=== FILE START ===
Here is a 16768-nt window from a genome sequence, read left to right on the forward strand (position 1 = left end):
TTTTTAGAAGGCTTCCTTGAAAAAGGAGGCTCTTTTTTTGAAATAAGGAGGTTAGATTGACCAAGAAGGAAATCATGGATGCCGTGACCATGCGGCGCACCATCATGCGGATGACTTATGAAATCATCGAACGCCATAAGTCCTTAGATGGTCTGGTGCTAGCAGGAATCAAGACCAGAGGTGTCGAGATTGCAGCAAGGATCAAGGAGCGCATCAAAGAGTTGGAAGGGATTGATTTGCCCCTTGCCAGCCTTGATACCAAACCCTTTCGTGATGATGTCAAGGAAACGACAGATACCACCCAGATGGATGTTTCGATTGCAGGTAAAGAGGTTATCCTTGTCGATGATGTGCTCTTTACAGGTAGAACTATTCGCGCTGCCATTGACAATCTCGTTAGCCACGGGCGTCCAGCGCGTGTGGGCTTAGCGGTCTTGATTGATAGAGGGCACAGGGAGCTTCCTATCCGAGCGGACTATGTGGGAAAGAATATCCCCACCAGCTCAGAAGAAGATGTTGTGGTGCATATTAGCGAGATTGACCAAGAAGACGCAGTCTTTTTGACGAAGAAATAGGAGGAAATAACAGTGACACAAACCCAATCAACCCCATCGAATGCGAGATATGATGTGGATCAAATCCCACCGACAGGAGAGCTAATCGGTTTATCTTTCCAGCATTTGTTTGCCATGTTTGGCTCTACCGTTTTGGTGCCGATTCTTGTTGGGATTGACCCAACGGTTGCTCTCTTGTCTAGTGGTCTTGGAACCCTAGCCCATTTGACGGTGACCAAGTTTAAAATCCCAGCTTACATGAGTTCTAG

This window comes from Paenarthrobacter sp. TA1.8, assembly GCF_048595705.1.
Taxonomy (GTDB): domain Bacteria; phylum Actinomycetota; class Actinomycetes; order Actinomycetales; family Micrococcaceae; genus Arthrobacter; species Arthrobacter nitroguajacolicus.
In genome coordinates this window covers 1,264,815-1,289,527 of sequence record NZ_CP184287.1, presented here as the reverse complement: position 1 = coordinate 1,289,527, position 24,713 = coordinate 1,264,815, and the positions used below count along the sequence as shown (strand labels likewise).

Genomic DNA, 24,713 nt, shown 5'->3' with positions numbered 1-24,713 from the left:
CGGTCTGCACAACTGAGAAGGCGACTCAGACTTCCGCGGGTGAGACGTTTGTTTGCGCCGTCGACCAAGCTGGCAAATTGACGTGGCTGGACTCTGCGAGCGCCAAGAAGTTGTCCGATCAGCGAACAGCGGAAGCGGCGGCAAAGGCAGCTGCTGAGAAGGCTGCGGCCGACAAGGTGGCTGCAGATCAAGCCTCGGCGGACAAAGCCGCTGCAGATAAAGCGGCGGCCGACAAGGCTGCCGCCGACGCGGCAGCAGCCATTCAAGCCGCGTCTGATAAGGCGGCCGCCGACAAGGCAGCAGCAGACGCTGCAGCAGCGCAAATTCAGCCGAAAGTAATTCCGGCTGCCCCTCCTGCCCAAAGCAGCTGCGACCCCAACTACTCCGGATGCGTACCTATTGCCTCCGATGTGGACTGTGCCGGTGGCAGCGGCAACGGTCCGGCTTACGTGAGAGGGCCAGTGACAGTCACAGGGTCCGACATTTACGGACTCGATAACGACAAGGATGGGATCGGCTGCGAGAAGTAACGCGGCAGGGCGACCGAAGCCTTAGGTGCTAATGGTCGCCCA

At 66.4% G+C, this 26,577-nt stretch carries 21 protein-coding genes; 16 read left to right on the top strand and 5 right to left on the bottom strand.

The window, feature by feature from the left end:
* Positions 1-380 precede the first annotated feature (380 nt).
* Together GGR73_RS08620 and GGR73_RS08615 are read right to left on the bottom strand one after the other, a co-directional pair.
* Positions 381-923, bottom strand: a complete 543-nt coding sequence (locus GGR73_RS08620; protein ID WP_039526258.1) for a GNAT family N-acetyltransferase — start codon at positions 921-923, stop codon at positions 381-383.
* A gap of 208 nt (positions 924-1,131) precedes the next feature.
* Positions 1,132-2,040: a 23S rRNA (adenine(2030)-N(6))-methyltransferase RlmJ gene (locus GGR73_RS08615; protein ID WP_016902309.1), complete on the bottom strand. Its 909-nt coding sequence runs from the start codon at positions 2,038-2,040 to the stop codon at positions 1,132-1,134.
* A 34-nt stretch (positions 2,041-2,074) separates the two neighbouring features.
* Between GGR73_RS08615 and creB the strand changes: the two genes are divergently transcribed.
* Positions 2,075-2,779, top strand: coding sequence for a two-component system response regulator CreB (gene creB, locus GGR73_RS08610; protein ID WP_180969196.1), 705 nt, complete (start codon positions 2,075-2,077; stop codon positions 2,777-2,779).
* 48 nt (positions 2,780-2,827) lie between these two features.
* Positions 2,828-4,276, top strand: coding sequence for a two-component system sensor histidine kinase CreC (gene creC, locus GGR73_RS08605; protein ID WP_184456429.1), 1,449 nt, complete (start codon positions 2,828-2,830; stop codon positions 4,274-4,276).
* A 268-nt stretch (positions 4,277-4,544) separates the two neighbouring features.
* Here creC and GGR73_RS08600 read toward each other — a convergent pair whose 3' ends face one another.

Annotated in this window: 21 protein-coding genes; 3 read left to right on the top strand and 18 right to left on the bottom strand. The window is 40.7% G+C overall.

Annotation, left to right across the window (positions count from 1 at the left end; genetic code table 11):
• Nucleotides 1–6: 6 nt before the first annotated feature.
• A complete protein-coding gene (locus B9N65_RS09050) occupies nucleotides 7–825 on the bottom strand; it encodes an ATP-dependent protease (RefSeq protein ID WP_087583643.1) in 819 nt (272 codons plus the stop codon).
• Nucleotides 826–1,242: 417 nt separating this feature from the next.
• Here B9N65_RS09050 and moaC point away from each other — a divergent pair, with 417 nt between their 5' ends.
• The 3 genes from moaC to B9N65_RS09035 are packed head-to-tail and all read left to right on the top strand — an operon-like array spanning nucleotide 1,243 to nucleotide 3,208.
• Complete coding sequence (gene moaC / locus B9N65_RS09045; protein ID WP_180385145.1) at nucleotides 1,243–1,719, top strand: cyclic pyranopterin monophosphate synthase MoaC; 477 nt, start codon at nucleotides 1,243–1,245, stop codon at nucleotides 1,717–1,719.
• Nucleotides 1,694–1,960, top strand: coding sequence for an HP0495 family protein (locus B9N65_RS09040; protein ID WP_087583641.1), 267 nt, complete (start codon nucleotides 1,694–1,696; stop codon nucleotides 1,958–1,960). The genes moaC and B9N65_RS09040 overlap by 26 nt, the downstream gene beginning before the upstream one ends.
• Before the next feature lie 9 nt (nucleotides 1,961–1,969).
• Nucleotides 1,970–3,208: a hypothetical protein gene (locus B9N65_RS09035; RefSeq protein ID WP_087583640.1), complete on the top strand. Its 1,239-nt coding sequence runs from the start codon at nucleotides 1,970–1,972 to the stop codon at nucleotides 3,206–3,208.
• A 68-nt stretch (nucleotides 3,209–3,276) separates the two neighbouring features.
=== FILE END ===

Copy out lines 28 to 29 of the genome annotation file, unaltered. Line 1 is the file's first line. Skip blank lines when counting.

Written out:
• The 3 genes from moaC to B9N65_RS09035 are packed head-to-tail and all read left to right on the top strand — an operon-like array spanning nucleotide 1,243 to nucleotide 3,208.
• Complete coding sequence (gene moaC / locus B9N65_RS09045; protein ID WP_180385145.1) at nucleotides 1,243–1,719, top strand: cyclic pyranopterin monophosphate synthase MoaC; 477 nt, start codon at nucleotides 1,243–1,245, stop codon at nucleotides 1,717–1,719.